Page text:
"Didn't he?" Blair asked softly. "If I'm out of line here, Jim, say so, but the impression I got was that you were expected to have the self-control of an adult long before that - like, almost before you were out of diapers."

Jim's eyes gazed past his partner. "If you like anyone and he knows it, it will give him power over you. If you see that someone likes you, you can use him for your own benefit." He was clearly repeating something he had heard often; his voice was very distant. "He saw that my mother was impressed by him - thought his aloof behaviour was strength - and married her, not because he loved her but because she was someone decorative that he could show off, who could give him an heir. After Steven was born, I guess she realised that she was just as much a possession as his house, and as expendable." He was silent for some moments then looked straight at Blair. "I like to think that she wanted to take Steven and me with her; that the only reason she didn't was that she knew he would let her go without a second thought, but not his sons - not because he loved them, but because they were a symbol of his success; they showed his virility."

"Do you know what happened to her?"

Jim shook his head. "I was forbidden to mention her; before long it began to seem that the woman called 'Mother' was just a figment of my imagination. I tried to track her down after I joined the PD, but after more than twenty years... the trail was long cold."

Blair's mouth twisted in an unamused smile. "We make a pair," he said. "Not even Naomi knew who my father was - or if she did she wouldn't admit it. So I never knew a father, you virtually never knew a mother, and each of us with a surviving parent who isn't really a parent to us - the only difference is that I do love Naomi and I know she loves me. It's no surprise that your marriage didn't last, with the role model you had; it's no surprise that I've never really thought of marriage - I doubt I'd trust any woman not to decide to move on inside six months, just the way Naomi always did. Short-term relationships - that's me."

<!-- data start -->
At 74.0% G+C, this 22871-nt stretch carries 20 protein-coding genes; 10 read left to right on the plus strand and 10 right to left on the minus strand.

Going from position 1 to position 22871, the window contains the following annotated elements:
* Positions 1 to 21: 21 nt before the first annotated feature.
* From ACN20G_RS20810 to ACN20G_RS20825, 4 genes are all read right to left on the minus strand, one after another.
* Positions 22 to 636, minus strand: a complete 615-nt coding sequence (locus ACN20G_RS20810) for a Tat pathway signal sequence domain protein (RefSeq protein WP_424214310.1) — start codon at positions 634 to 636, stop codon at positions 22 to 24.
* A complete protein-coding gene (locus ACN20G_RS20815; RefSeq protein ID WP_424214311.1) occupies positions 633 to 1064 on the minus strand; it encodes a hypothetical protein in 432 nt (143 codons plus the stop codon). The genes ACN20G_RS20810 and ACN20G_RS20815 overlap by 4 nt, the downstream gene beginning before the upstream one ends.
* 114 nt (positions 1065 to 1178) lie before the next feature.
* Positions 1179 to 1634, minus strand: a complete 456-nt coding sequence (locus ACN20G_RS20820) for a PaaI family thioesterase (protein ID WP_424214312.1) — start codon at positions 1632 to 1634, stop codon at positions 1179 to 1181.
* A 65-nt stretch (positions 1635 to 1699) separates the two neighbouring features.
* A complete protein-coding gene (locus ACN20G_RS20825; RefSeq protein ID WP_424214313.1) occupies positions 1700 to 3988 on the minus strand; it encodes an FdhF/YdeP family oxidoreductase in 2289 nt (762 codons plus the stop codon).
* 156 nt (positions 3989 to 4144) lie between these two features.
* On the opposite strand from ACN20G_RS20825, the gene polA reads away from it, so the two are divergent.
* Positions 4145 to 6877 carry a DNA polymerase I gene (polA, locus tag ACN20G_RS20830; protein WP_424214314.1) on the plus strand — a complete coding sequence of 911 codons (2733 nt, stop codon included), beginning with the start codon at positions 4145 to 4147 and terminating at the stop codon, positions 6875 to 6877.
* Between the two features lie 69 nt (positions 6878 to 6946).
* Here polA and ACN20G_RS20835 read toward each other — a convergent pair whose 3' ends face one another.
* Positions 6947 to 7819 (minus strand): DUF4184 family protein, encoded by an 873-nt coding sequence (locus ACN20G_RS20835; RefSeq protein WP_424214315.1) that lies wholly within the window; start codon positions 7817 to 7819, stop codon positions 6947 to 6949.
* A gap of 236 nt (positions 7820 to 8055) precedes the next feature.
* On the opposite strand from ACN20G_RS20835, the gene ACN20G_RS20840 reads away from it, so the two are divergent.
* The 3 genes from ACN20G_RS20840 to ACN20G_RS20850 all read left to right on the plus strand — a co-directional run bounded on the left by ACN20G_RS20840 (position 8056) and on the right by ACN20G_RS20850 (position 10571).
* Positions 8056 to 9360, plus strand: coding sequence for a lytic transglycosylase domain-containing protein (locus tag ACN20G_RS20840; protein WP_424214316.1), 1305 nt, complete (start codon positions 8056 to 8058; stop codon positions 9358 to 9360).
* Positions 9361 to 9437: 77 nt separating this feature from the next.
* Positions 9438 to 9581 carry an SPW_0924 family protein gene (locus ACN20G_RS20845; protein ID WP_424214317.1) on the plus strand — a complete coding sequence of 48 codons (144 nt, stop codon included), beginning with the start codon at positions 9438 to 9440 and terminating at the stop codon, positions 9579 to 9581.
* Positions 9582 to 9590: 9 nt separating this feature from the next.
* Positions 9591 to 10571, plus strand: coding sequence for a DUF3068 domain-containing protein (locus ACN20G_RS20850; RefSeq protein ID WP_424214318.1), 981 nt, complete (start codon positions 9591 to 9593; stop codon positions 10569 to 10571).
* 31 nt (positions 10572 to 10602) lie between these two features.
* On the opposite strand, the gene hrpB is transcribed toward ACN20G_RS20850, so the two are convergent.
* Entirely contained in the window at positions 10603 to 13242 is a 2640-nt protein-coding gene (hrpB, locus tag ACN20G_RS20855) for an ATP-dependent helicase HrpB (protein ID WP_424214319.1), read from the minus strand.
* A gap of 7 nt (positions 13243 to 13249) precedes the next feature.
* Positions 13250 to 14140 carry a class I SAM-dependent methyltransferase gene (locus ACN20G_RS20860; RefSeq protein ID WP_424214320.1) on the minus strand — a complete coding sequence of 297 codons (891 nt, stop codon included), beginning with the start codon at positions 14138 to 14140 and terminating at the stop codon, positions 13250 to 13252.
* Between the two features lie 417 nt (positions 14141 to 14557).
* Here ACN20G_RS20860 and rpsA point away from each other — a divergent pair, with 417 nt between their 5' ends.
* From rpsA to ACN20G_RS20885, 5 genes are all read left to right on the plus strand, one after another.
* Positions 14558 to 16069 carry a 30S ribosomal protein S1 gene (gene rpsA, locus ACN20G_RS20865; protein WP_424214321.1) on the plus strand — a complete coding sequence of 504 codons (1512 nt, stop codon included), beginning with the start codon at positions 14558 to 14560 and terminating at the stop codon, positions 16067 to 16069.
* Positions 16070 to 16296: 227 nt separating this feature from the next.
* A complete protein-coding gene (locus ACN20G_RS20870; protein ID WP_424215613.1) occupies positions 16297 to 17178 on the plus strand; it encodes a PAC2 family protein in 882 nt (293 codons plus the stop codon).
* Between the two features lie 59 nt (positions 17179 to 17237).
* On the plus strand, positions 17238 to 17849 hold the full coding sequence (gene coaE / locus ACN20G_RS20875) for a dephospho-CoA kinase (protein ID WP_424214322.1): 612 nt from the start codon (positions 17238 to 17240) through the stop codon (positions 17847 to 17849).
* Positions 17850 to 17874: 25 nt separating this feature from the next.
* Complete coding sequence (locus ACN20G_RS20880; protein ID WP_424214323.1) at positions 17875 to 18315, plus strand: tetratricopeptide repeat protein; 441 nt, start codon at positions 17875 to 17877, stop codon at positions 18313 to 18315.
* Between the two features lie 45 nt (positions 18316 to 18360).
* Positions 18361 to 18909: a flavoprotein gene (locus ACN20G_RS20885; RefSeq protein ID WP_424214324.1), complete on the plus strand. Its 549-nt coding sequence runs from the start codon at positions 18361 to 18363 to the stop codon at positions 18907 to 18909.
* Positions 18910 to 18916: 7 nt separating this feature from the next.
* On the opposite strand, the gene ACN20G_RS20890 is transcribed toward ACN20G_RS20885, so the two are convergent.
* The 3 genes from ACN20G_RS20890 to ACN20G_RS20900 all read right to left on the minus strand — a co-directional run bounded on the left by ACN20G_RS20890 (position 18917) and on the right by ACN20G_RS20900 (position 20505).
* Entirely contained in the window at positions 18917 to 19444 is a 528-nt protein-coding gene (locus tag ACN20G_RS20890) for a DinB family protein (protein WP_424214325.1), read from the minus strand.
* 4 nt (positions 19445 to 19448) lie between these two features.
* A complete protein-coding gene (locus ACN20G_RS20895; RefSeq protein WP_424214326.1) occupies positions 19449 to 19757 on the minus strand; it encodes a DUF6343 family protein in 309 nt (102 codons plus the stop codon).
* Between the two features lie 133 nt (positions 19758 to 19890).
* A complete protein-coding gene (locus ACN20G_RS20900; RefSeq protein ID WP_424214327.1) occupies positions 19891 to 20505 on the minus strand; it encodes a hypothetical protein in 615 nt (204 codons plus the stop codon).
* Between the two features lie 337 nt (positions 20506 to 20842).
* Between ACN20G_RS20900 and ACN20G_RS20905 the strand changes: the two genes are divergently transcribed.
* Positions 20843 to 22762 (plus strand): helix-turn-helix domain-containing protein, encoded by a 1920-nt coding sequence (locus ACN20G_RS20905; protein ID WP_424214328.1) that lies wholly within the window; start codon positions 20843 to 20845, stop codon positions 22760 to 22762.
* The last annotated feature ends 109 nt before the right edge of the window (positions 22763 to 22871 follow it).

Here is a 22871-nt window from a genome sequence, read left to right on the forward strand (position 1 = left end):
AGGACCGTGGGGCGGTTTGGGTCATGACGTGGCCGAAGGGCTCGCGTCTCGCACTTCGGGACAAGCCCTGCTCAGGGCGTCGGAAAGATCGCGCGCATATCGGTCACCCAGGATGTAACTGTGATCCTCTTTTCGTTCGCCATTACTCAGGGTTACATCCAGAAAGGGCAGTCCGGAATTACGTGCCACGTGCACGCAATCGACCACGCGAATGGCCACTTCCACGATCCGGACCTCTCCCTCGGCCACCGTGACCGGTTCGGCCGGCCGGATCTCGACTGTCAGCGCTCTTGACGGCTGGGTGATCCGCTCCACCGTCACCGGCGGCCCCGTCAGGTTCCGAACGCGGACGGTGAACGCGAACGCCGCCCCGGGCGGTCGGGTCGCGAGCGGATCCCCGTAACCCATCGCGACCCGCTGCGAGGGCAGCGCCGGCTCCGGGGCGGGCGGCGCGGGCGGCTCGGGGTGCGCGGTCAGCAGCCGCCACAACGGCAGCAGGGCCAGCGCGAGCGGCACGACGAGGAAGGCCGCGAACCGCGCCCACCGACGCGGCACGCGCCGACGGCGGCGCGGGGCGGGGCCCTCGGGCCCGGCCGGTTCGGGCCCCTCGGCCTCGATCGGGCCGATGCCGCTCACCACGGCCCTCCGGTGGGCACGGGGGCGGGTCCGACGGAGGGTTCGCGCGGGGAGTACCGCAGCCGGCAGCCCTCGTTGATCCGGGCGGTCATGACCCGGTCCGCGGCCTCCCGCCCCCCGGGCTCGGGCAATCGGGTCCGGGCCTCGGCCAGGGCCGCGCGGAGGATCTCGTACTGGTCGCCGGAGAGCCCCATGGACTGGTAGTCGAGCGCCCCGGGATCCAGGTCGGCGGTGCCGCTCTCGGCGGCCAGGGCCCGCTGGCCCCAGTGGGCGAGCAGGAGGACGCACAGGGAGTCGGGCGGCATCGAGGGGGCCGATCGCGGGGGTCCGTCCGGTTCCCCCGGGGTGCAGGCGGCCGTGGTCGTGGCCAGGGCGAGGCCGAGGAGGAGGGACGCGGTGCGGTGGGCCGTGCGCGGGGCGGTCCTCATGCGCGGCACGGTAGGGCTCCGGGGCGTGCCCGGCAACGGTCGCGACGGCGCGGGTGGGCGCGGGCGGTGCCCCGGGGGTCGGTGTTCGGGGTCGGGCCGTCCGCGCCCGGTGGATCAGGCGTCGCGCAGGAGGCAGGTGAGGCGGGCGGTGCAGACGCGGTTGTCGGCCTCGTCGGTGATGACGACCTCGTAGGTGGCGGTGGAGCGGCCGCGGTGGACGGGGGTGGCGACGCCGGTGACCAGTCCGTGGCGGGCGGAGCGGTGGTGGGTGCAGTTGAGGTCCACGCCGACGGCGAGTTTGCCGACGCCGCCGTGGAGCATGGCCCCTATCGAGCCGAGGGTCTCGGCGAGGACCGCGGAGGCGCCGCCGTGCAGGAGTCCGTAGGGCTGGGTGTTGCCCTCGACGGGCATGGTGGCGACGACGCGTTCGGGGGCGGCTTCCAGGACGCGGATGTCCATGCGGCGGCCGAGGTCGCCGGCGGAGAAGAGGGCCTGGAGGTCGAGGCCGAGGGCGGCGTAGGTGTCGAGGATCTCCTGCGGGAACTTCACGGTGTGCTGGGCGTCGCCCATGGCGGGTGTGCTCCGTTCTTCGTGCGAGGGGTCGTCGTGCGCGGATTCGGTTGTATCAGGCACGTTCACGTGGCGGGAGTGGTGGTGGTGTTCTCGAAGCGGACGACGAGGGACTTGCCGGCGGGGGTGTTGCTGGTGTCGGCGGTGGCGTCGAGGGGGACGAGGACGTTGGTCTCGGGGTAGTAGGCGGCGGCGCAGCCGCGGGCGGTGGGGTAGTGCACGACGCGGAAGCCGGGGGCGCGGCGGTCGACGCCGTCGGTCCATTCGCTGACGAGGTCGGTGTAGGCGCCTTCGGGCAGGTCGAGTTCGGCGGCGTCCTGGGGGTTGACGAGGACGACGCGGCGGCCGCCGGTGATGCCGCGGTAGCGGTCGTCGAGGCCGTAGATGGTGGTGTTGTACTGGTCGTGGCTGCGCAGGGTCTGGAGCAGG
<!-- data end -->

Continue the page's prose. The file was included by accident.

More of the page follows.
"You are bitter," Jim said softly.

Blair sighed. "Not really. Just... stability has never been a constant in my life. I learned early never to look for it." There was a slight, very slight, note of desolation in his voice, only audible to someone with sentinel hearing.

"How long did you ever stay anywhere?"

"Well, I'd three years with the folk Naomi first left me with, but I know they hadn't expected her to leave me there that long. When she visited, the time I was fifteen, she moved me to other friends - I don't think she was given much choice, I think they told her to take me away. At least they never blamed me for it, never told me to move out, though it was pretty clear to me after the first year that they'd have liked to; that was when I started taking holiday jobs away from them so the stay was a bit broken up - even though I was illegally young to be doing some of the jobs I got. The time I've been at Ranier is the longest I've stayed in one place," Blair said quietly. "The time I've been here is the longest settled home I've ever had. I know, I pushed myself into your life... but it was so much what I grew up with. You pushed in, stayed till you'd outstayed your welcome... you learned to see the signs as soon as they began to appear. When you saw the signs, you grinned, said thanks and left before they actually told you to go. When Naomi left me that time, I couldn't move on - I was too young. You've been more patient with me than I expected - I thought three months max and I'd be out of here, even if I was still working with you."

Jim said nothing for some moments. Then, quietly, "I've never admitted it before, but I realised by the end of the second day that having you here was good for me. After I came back from Peru I was a loner - I'd made myself a loner; it was the only way I could live with myself without being overwhelmed by my senses. I was like... like a dog that had never really been properly socialised. You were socialising me right from the start, in a way Carolyn never could. When I was in a mood she walked on eggshells, tried to give me space, when what I needed was someone who would ignore it, carry on as if everything was fine - or else give my butt a good kick - well, a metaphorical one. You were exactly what I needed, even though I hadn't realised it."

"So you're not going to tell me to get lost just yet?"

Jim looked at him. "You want to put down roots, don't you?"

"Yes, but it's no big deal, man." He grinned. "I'm not sure I'd know what to do with roots if I grew them." But Jim could hear the tension in his voice.

"Well, Chief, I'm not sure what I'd do if you were to walk out. I'm not really good with words - all I can say is I still need you."

Blair looked at him. "Truth?" Jim could detect the trace of a quaver in his voice.

"Truth. I can't see a time when I won't." He hesitated. "You're my best friend, Chief. This is your home for as long as you want it - and if you ever try to walk out, I'll pull every dirty trick in the book to keep you here."

"Thanks." Blair's voice was so quiet that even Sentinel hearing could barely make out his words. "So - it's us against the world, huh?"

"Us against the world," Jim agreed.